My Little Old Polish Angel (Part 2)

Posted: April 27, 2011 in Uncategorized
Tags: , ,

“You okay?” the accented voice asked me.
I stared blankly at this elder lady. Not your average over the hill looking old lady. You could tell she was a lady who had grits. Tough looking but put together in her slacks and blouse. Her hair disheveled from sleeping on the couch, shoes on the floor. The type of old lady that would walk pass you while carrying a gallon of water in each hand and not even break a sweat. I assessed her, not even knowing why. I automatically responded, minding my manners “Yes, I’m fine” even though I was far from it.
“Good” she replied with approval in her voice. “What is thee time?” she asked me.
“I don’t know. My cell phone is dying” I said failing to keep the bitterness from my voice.

I had to turn it off during the ambulance ride. The mother-in-law-to-be calling me non-stop wasn’t helping.
“Call me collect”- she said.
“Doesn’t help my dying battery.” I said back, my voice so thick with contempt it might as well be syrup.
“Why don’t you have your charger?” she asked. Well gee, I barely had time to grab a bra yet alone my purse with the chaos of everything. I was little preoccupied with concern and worry, I’m lucky I remembered to grab Omar’s wallet at all.  I was relieved I had an excuse to not answer calls. My phone was turned off and tucked into my coat pocket.

“Sleep now” the older woman instructed me while lowering herself back down to the couch. Incredulously, I leaned back in the recliner chair I was sitting in and hunched my shoulders, burying myself in the fluff and puff of the fur of my winter jacket. Wishing and missing the warmth of Omar, tears burned my eyes but didn’t escape. I closed my eyes and tried to slow my mind, the disbelief. And unbelievably I slept. Not long and not much but I slept.  Later, I was thankful for it.  I would awake every 10 minutes scared and not knowing where I was. It took a moment for my mind to process what happened and where I was. Then I would hear loud snoring from the lady on the couch. It was oddly reassuring. And I would shut my eyes again. After 40 minutes or so, she randomly awoke and asked me, “Why is you here. Who’s sick.”
“My boyfriend” I said voice catching and cracking.  I hated to say boyfriend or fiancée because it just doesn’t express how much he means to me.
“Age?” she said struggling to find the English words.
“Young” was all I said and she nodding in understanding.
“What is thee problem” her polish accent becoming heavier and heavier with each question.
“They found a mass in his head.” I said, barely able to admit the words to myself or look her in the eyes. To admit the truth was admitting this was real. That it was happening. But oddly, my hysteria sedated just a bit, to manageable levels with this admission. Knowingly, the lady started nodding. She leaned back into the couch and said , “No worry, they fix, yes”.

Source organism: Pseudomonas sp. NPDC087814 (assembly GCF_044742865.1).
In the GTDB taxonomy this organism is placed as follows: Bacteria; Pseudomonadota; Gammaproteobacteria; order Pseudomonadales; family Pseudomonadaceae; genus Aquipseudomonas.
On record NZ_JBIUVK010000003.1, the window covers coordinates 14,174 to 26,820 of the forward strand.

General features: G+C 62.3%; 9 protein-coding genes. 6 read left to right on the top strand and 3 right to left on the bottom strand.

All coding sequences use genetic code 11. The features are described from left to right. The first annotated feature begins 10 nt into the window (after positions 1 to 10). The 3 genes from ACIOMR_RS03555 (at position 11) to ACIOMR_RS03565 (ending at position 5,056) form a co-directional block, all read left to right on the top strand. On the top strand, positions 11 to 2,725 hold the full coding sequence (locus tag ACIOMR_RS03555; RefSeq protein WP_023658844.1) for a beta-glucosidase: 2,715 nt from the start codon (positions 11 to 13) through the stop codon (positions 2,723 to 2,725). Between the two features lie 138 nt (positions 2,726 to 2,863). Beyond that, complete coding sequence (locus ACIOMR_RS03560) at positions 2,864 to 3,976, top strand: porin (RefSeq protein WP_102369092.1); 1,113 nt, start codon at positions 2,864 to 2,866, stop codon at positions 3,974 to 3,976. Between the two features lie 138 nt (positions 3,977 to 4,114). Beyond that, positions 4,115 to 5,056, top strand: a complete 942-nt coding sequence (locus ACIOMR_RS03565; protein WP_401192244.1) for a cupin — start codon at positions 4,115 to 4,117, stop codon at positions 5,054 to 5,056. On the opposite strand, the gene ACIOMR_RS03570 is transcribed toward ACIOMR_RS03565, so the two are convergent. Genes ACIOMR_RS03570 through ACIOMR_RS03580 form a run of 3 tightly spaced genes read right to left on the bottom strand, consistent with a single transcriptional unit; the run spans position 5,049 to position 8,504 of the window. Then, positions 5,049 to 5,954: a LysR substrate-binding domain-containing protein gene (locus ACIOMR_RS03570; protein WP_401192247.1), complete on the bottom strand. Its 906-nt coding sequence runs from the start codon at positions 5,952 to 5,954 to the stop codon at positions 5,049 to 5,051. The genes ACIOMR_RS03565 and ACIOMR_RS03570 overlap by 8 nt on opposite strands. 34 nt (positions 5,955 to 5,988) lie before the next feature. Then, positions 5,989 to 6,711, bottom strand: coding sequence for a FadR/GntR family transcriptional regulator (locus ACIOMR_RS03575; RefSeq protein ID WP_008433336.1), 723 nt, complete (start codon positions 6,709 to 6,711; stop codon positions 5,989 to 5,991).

“But they don’t know what it is!” I angrily and hurried responded on the verge of getting worked up, struggling with the hysteria.
“They fix, yes” She said again as if I never spoken.
Slouching in the recliner chair, “I hope” I stuttered staring at the doorway hoping someone will appear and tell me I can see him.
“No, they FIX.” She said yet again. “No worry.” her broken English and accented voice taking on a sternness said to me.
I nodded, unable to say more, but, my mind needed the stern direction.
“They come for you soon?” She asked.
“That’s what they said” I admitted to her, finally looking her in the eyes again.
“My husband, they fix his heart, the machine” she said and tapped her fingers over her own heart. She looked at me questioningly to see if I understood. Pacemaker my mind supplied. I nodded to express my understanding. “They fix. He better now. But I sleep here.” She looked me over contemplating and then coming to a decision said “to be close”. I gave her a sad smile. She assessed me. She paused to think if I would grasp the last part and she knew I would understand, the want, the need to be close.  I nodded to show my appreciation for the belief of my understanding. But hurt flooded my heart. Would Omar survive the day yet alone reach old age?
“Sleep now.” She said and stared at me steadily. “Me, sleep no more”. And somehow, I felt reassured. I felt comforted. As if commanded, my eyes became heavy and my head dropped to my chest and I eased into sleep. My mind, my heart, needed that to protect itself from the shock, the insult of emotions. I don’t know how long I slept. Not long. But it felt like an eternity. I woke a little bit later to an empty waiting room.  I shot up and went to the doorway. I saw the old lady down the hall and she shuffled over to me.
“Did anyone come from me?” I asked slightly panicked.
“No. Come.” She said and turned around and started back down the hall. I hastily grabbed my bags and hurry after her. She walked into a ward directly up to the desk and turned to me and said “Ask”.
Fumbling with my words, I gave Omar’s name. I later appreciated the fact, she didn’t ask for me, speak on my behalf. She kicked started me into being assertive which I would need lots of in the days, weeks, to come. I appreciated that fact, that push into being an adult, more than my words can express. I don’t know how I would of handled things, how I would of faired without her that late night/early morning.  She was my little old polish angel. And I think about her to this day.
“You’re in the wrong ward deer. Down the hall, the neurosurgical intensive care ward. Room 13. Ask the desk there” the nurse at the desk informed me.
I look at the elder polish lady and she nodded. “Go”
And off I went, in search for my fiancée.

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Comments
  1. Crystal R. says:

    I love this Polish woman. For real. Definitely your angel!

    Like

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